[Editor’s Note – This column originally ran on the site on June 29, 2011.]
This past weekend I moved from Richmond, Virginia to Baltimore, Maryland. Currently, I don’t have Internet access at my new place. I don’t want to be too overly dramatic about how tough that’s been, but I honestly think it’s the worst thing that’s ever happened to anyone in the history of the world.
It’s made me realize just how much I’ve come to depend on the Internet. I need it. I need my daily fix. My body craves LOL Cats and hipster versions of various cartoon characters from my youth. I don’t truly feel alive unless I start my morning by checking my Google news feed and reading the latest on WWTDD and Filmdrunk. If an uncoordinated man falls over on YouTube and I’m not there to see it, does he still make a groaning sound?
What is life these days without the Internet? Do I really still exist if I’ve become unplugged? If the Internet has become our equivalent of The Matrix, am I currently existing in some horrible limbo between the computer world and Zion? What pill do I need to take to get back online? Whatever it is, I need it. I need my fix right now.
Like any good junkie, I’ve been going to great lengths to get that fix these past few days. I’ve driven around seeking out every seedy Panera Bread and Hooters I can just to use their free WiFi. (The Hooters girls might as well have been wearing sweatsuits and curlers because I never once looked up from my computer screen while I was in there.) Yesterday, things got so bad that for a few fleeting moments of Internet access I went to one of the grungiest, dirtiest, most depressing places on Earth – the public library.
But like any addiction, the highs I get now are nowhere near as strong as the ones I felt before. It’s impossible to recapture that pure euphoria I felt when watching “My Drunk Kitchen” on YouTube for the first time. And it’s not because those videos aren’t as funny the second time – they totally are – it’s just that, with public WiFi, my connection is now so slow that it would take five hours to load those clips. If a site is graphic-heavy, I have to choose between giving up on it and clearing my schedule for the rest of the day. (And trust me, the Hooters girls don’t like it when you sit in there for five hours and only order an iced tea.)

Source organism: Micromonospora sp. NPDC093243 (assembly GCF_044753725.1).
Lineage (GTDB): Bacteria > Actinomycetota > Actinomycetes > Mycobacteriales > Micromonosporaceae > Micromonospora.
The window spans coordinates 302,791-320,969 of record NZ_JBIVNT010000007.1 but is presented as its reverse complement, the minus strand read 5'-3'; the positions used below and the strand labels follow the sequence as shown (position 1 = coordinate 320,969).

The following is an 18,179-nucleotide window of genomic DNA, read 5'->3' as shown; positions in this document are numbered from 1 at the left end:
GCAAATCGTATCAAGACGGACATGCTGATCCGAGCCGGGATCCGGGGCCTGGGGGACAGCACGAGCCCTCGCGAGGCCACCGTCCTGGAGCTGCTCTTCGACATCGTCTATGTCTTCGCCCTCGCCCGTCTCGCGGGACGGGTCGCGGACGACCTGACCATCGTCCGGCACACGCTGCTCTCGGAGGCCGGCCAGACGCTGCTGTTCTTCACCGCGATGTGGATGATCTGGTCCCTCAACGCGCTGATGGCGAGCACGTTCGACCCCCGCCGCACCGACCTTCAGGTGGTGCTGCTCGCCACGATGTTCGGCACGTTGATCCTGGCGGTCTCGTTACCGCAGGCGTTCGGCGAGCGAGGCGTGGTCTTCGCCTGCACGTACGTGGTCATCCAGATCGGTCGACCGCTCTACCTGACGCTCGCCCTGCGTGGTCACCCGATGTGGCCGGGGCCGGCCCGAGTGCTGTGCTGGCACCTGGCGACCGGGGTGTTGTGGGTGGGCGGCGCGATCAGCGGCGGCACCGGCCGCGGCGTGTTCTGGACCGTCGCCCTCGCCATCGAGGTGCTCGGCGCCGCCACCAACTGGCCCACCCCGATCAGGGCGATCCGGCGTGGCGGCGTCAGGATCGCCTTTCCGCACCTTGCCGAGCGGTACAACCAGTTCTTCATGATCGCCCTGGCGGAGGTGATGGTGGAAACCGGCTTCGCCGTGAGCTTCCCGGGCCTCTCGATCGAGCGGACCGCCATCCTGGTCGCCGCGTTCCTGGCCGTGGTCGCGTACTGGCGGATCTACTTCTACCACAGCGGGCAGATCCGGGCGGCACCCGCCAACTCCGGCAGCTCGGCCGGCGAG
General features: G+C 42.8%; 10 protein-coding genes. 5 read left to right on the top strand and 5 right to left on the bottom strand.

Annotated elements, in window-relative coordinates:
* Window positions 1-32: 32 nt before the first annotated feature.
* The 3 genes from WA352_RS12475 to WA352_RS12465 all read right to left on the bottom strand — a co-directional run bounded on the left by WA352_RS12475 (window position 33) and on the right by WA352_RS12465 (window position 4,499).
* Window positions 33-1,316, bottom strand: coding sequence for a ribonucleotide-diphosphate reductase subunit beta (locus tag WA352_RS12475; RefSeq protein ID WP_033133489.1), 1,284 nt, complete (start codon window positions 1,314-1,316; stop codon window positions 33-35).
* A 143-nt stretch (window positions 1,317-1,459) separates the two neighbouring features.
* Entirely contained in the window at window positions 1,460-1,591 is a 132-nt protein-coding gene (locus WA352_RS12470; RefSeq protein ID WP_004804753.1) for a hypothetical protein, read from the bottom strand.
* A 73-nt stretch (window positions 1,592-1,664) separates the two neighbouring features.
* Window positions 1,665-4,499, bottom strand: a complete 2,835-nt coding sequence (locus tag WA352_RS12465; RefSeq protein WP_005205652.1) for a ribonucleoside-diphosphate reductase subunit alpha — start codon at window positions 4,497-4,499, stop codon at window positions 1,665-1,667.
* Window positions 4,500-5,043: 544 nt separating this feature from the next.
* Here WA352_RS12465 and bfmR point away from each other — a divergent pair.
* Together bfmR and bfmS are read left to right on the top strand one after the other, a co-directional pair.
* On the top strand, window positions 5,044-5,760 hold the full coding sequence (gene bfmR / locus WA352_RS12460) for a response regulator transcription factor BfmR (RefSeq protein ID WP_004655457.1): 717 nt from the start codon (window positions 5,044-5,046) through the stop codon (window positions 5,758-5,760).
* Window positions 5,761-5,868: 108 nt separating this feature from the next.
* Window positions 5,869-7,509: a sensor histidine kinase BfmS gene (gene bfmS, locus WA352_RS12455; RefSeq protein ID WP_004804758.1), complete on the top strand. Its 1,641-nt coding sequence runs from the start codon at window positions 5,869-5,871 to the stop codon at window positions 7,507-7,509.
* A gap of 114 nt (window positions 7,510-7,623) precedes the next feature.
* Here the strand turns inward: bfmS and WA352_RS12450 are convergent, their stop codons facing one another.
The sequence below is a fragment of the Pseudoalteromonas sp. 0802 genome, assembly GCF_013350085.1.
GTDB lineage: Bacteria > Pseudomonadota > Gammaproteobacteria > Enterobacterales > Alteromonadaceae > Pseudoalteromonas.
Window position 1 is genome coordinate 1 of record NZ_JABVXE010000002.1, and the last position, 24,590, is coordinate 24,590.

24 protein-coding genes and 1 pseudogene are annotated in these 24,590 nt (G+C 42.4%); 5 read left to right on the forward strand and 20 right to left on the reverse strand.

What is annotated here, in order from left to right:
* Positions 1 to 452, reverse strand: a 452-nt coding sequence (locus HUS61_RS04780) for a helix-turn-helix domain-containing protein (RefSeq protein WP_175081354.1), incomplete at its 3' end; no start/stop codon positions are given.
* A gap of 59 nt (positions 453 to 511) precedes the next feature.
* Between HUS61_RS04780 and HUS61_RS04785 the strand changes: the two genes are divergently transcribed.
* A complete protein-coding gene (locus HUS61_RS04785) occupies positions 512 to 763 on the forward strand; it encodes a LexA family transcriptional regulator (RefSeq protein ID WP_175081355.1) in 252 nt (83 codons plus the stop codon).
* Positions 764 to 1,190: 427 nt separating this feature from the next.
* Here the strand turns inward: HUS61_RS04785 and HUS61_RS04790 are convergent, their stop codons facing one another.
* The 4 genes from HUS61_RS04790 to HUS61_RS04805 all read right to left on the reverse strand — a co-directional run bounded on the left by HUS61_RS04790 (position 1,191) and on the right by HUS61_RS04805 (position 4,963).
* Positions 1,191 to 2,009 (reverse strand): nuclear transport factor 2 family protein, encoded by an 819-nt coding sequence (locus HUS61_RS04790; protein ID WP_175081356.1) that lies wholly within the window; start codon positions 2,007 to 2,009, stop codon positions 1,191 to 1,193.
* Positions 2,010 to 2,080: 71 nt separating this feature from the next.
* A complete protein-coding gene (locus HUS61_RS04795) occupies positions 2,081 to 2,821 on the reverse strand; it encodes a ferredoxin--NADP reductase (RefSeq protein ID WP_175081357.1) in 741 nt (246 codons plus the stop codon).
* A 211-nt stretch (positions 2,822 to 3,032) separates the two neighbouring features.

But I can’t live without the Internet. I continue to seek out connections wherever I can find them. I justify this addiction of mine by convincing myself it is a two-way street. I need access to Facebook so that I can “like” my friends’ status updates to let them know I care about them without actually having to post a comment or – God forbid – actually speak to them on the phone. Furthermore, if I’m not there to buy t-shirts off of TeeFury, I worry that all of those talented starving artists will go hungry. And lord knows those Netflix streaming movies in my queue aren’t going to watch themselves.
This whole experience has filled me with bitter resentment toward all of those people I’ve met in my life who have smugly declared that they don’t own a computer. As if being disconnected is something to be proud of. Any poor bastard with anything less than a high-speed Internet connection might as well be Amish. (And hell, even the Amish have websites these days.)
For better or for worse, we are all connected now. And frankly, in this digital world, my smartphone just doesn’t cut it. Access to Angry Birds, my Twitter feed and my Gmail account isn’t really access to the World Wide Web. The G in 3G might as well stand for: “Gee, don’t you wish you were actually online instead of stuck using this horrible fucking Android phone that can’t load anything in a timely fashion and will undoubtedly freeze and force close all of your applications if you touch it the wrong way, so you best just head back to the library and deal with the unwashed masses if you are hoping to read any of your friends’ blogs today, asshole.”
It’s a digital world and, for now, I am decidedly analog. Living without the Internet isn’t really living at all, my friends. Hopefully I will find a way back on full-time soon. If not, please remember all the good times we had together and speak well of me in your status updates. And just know that I would “like” those status updates if I could.
Joel Murphy is the creator of HoboTrashcan, which is probably why he has his own column. He loves pugs, hates Jimmy Fallon and has an irrational fear of robots. You can contact him at email@example.com.